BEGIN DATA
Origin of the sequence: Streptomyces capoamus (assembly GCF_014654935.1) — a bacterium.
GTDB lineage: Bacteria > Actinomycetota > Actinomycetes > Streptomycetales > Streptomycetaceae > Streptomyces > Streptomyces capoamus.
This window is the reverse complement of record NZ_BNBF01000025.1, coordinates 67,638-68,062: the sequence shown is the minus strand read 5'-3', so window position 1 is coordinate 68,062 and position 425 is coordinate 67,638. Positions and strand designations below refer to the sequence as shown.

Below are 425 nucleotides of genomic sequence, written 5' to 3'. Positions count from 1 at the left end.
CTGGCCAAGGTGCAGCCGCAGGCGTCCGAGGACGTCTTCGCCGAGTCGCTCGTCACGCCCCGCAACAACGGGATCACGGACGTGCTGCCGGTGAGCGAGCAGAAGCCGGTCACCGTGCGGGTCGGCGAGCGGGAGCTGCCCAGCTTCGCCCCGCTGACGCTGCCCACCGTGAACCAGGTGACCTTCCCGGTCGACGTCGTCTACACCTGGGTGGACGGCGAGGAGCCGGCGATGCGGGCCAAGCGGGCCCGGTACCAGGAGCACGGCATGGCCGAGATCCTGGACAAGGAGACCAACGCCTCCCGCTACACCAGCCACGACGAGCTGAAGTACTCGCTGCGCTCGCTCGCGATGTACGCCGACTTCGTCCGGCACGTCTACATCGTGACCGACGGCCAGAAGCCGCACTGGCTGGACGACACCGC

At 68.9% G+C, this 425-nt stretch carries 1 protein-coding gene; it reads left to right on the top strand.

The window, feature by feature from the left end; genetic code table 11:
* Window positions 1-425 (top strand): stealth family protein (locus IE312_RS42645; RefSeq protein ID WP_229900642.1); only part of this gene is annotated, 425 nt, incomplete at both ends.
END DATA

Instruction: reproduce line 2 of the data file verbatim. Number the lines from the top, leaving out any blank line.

GTDB lineage: Bacteria > Actinomycetota > Actinomycetes > Streptomycetales > Streptomycetaceae > Streptomyces > Streptomyces capoamus.